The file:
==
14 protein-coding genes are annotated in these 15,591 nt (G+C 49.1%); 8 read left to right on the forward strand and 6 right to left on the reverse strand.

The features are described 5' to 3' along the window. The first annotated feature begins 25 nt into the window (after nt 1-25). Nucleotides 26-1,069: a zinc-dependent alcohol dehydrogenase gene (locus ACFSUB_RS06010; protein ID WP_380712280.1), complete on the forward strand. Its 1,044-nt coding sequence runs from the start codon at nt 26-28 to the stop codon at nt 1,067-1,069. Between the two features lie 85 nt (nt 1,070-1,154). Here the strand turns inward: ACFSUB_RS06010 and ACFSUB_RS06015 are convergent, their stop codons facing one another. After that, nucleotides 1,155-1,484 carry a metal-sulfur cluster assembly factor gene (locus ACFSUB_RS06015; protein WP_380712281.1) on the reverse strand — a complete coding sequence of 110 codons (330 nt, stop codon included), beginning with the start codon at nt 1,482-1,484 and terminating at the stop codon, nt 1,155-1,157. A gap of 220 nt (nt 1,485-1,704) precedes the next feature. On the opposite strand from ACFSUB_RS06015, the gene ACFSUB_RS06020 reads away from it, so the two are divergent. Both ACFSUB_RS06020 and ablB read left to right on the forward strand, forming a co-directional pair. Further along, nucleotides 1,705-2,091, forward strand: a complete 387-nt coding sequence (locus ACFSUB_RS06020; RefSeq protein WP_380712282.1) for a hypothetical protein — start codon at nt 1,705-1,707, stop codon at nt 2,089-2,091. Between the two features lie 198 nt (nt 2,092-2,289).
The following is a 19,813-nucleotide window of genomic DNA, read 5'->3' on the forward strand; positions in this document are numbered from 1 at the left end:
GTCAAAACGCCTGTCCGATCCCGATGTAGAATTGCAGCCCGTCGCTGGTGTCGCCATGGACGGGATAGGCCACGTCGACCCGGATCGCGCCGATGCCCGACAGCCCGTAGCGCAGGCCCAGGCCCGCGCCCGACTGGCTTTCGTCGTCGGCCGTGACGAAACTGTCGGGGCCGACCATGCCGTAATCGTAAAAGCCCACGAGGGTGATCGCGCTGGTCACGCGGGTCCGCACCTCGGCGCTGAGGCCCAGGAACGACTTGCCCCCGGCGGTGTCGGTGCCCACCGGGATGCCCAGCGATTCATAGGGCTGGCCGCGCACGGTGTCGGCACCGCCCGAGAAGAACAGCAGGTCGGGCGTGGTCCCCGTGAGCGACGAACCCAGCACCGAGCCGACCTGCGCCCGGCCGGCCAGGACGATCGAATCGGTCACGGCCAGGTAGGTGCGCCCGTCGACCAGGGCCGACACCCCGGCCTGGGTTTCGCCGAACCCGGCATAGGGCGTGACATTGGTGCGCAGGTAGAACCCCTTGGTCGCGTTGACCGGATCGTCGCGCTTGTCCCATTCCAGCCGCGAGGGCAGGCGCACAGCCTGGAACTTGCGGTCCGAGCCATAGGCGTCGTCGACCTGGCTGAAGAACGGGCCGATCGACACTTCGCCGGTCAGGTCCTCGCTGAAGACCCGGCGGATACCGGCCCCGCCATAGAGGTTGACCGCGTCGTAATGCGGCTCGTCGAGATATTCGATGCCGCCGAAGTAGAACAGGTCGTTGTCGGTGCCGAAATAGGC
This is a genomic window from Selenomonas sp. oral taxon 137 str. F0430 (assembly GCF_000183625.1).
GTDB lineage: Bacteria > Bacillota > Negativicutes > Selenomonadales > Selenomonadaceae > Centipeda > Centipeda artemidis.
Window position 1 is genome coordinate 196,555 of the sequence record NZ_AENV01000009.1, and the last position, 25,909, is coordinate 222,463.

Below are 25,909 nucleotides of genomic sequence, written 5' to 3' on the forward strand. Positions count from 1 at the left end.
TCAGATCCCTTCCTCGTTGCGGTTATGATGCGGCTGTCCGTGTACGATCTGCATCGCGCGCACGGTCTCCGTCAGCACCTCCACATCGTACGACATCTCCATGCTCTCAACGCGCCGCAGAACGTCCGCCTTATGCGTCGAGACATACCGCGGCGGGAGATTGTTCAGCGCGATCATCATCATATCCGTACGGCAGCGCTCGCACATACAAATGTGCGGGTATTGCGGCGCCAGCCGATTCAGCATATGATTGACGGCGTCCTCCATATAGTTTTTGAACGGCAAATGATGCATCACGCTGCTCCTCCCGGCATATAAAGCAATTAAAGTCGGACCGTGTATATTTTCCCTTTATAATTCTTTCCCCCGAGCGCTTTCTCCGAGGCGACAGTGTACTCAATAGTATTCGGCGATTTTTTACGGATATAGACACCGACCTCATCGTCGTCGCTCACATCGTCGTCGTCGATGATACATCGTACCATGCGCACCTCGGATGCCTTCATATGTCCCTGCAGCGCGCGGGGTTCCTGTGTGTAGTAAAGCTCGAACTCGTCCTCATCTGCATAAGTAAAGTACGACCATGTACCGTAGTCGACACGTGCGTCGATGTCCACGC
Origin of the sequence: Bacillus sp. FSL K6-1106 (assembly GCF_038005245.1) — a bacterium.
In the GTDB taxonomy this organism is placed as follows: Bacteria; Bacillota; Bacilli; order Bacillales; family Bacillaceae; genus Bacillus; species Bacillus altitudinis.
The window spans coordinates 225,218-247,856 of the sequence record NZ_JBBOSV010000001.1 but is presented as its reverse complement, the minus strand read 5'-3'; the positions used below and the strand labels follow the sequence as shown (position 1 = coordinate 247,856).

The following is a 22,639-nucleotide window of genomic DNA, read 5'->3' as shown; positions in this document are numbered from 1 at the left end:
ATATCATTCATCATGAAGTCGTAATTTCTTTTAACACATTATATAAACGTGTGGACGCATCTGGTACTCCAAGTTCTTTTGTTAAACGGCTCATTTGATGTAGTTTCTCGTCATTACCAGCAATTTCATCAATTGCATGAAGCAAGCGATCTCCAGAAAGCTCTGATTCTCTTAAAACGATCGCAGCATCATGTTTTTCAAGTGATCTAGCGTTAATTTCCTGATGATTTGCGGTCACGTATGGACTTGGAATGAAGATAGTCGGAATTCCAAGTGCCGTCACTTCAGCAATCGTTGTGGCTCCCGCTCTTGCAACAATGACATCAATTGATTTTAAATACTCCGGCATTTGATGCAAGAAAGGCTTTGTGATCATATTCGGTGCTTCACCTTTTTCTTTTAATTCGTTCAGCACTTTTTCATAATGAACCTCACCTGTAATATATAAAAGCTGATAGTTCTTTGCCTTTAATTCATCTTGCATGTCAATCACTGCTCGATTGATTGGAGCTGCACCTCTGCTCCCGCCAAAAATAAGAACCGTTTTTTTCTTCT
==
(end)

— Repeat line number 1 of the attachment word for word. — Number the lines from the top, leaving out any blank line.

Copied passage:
14 protein-coding genes are annotated in these 15,591 nt (G+C 49.1%); 8 read left to right on the forward strand and 6 right to left on the reverse strand.